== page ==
The simplest way to define intentional leadership is to ask someone to describe the outcome he is trying to achieve. What exactly is he hoping to accomplish? The leader then needs to set the conditions that will lead to that outcome.
This sounds philosophical, so let me give you an example. A leader is supervising a group of people working on a complicated project with a firm deadline. What can the leader do to create an environment in which his team completes the project on time and to the standards that have been specified?
What is different with intentionality is that conscious choices are being made before action is taken. If a leader is “just leading” then he is likely doing his thing and a situation happens. The leader reacts and there is a result. Good leaders have many more good results than bad ones.
With intentional leadership, conscious choices are made before action is taken. The leader believes his action will have certain effects or results. The conscious action usually leads to the desired effect or result, unless some unknown pops up and changes the course of events.
Let me digress for a minute.
When I was in my first leadership role at Anheuser-Busch, I tried to build a leadership curriculum. I wanted to create this curriculum based on data, so I talked to leaders in different Anheuser- Busch businesses and at different levels of the various organizations. They had a beer company, a can company (Metal Container), a bread company (Campbell Taggart), theme parks (Sea World and Busch Gardens) and a snack company (Eagle Snacks).
I asked these leaders what skills they needed to be successful. The idea was simple – they would tell me the skills they acquired that new leaders would also need to acquire to be successful. The other option was they would tell me skills that they knew they still needed now in order to be more successful.
I knew the second option would require the people I spoke with to be self-aware. One leader I spoke with looked at me and said there was nothing – no skills as a leader – he needed, that the company would not have put him in that position if there was anything he was lacking.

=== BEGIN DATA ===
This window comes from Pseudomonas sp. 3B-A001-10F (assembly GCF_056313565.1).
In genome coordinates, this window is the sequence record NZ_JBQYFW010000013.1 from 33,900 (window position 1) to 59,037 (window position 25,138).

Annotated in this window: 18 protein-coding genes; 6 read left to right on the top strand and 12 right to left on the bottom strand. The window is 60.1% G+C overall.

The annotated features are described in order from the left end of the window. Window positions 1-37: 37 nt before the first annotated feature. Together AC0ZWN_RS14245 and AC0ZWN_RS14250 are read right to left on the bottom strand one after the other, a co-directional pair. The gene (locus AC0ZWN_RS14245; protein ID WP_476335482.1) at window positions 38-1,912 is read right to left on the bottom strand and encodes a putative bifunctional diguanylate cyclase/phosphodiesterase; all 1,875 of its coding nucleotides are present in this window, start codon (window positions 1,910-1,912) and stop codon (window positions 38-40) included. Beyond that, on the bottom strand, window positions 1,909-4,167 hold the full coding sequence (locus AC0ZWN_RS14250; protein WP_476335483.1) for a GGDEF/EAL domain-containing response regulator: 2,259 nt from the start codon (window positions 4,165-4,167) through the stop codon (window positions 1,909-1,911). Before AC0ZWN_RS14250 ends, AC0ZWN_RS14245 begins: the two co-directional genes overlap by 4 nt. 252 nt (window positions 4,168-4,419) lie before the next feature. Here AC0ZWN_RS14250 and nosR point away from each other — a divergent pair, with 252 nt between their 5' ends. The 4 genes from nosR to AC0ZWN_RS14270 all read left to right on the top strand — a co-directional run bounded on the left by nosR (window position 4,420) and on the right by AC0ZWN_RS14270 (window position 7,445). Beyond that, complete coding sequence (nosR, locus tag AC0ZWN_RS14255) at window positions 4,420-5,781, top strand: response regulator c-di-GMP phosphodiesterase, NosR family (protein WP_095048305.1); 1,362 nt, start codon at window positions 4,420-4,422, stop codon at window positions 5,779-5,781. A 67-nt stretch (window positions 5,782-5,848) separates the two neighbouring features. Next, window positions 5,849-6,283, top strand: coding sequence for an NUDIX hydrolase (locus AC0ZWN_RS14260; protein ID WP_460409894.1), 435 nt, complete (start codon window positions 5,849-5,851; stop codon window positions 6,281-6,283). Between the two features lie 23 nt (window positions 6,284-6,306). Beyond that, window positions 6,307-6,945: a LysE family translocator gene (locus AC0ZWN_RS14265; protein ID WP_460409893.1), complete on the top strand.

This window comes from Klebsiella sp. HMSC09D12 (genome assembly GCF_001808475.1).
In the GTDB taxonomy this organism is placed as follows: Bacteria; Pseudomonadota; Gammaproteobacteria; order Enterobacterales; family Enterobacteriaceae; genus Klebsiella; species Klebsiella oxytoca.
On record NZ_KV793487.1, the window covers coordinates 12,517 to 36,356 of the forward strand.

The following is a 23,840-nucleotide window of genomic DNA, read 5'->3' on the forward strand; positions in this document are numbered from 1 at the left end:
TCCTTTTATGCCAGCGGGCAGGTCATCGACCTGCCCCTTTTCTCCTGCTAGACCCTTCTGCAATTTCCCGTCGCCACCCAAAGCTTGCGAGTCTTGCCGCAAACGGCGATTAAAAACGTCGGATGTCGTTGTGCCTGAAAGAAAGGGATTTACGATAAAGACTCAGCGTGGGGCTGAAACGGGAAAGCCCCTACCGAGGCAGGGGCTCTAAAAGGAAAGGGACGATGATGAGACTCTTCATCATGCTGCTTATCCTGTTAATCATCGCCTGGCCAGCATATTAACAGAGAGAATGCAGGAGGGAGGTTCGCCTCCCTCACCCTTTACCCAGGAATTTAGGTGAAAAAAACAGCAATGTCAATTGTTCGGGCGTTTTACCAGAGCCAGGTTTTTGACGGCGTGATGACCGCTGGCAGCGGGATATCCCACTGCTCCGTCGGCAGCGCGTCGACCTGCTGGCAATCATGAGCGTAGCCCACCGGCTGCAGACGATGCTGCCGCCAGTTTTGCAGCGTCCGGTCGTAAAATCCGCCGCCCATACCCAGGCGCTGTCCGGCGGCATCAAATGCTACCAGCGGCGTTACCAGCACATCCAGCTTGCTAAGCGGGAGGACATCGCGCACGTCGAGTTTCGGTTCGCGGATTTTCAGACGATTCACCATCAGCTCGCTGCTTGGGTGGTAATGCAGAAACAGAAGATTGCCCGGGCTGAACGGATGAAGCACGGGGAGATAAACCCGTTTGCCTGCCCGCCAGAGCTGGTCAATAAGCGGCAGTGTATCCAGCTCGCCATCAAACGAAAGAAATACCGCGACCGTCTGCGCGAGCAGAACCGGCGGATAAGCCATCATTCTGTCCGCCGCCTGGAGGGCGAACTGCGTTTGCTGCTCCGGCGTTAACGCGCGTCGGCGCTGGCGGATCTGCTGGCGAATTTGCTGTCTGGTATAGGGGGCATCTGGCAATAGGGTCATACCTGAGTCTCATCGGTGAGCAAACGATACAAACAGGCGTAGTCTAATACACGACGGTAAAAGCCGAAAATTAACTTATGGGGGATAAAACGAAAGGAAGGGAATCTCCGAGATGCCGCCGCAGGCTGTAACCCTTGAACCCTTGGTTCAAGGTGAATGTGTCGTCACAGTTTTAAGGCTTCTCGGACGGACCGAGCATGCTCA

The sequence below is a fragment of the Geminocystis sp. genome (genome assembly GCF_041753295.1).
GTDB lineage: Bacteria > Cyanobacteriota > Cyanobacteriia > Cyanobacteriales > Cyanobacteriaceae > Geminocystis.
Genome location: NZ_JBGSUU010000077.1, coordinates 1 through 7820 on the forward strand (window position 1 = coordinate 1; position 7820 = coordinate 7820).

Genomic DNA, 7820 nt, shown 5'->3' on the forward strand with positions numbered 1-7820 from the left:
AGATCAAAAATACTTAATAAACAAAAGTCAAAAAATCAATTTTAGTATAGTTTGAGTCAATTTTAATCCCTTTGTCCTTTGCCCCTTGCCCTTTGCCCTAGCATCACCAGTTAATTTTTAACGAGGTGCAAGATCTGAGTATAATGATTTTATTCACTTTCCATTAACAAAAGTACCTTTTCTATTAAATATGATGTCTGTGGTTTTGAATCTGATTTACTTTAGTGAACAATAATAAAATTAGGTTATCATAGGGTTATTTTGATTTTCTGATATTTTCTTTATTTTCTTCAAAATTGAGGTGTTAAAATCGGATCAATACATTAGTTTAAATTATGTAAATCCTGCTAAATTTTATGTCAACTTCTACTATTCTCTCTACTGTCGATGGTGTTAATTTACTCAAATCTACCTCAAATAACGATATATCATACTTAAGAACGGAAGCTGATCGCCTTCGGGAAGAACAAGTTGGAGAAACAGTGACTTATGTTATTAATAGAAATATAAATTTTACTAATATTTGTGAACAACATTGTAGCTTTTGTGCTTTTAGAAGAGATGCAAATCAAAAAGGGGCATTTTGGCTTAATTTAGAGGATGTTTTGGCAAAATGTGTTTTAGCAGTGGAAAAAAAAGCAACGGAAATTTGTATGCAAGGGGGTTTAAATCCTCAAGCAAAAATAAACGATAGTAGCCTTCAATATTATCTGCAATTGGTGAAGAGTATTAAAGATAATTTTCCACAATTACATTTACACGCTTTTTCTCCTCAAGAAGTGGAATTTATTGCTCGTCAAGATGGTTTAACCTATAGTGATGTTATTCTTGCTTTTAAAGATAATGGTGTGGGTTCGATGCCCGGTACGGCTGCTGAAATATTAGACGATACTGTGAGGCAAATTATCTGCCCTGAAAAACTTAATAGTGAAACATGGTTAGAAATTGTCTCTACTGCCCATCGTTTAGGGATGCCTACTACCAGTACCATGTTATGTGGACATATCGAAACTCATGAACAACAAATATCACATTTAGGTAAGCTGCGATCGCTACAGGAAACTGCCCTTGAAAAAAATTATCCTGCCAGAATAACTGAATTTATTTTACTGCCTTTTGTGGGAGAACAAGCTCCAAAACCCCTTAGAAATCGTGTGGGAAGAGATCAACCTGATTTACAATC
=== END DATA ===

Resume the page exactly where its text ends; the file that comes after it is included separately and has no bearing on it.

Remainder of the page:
It took me aback a little.
In any position I have ever held, I hope I was selected because I was the best candidate (i.e. brought more of the things that the job required than the other candidates). But I never assumed I walked into the job with 100 percent of the skills that would be needed.
The person I was speaking to was a first line manager. That is possibly the hardest transition a person can make. You move from doing the work yourself (individual contributor) to getting work done through other people who now report to you.
Giving clear direction, coordinating the work of others and explaining to someone how he needs to improve are not skills learned through osmosis. You try something, and maybe it works the first time but not the second. You make changes and keep trying. If you are lucky, you figure it out – but not the day you are appointed to the position. That is why that leader’s comment surprised me.
So, now let’s go back to this idea of intentional leadership.
In our earlier example, a leader is working with his team on a complicated project with a firm deadline. If the leader was being intentional he would consider the people, the task and the situation.
Let’s start with the situation – firm deadline. That is going to restrict how we approach this project. We also know it is complicated. This implies it is not routine and somewhat unfamiliar, another factor that will limit our options. The third consideration is people. Let’s assume the leader has a junior group with two or fewer years of experience.
All three factors are going to lead us in the direction of a leadership style requiring more direction.
The next step in intentional leadership is to think about the appropriate environment in which to accomplish your goals of a tight deadline on a complicated task with a junior team. The team members are going to need to know their specific roles, how each connects to the other roles and the performance targets and deadlines. The environment or climate you create for your people is going to require clear responsibilities, standards of performance and clarity about due dates and how the pieces fit together.
If you think of leadership styles that range from loose to tight, this situation is going to require more versus less direction. The leader is going to have to give a rationale for what he wants and why it is important. This will make this approach more palatable for people wanting to be more self-directed.
So, to come full circle – intentional leadership starts with the end in mind and works back to the style of leadership needed and the environment in which to achieve it.
Dave Hoff is the chief operation officer and executive vice president for leadership development at EASI•Consult ®. EASI•Consult works with Fortune 500 companies, government agencies, and mid-sized corporations to provide customized Talent Management solutions. EASI•Consult specialties include individual assessment, online employment testing, survey research, competency modeling, leadership development, executive coaching, 360-degree feedback, online structured interviews, and EEO hiring compliance. The company is a leader in the field of providing accurate information about people through professional assessment. To learn more about EASI•Consult, visit www.easiconsult.com, email ContactUs@easiconsult.com or call 800.922.EASI.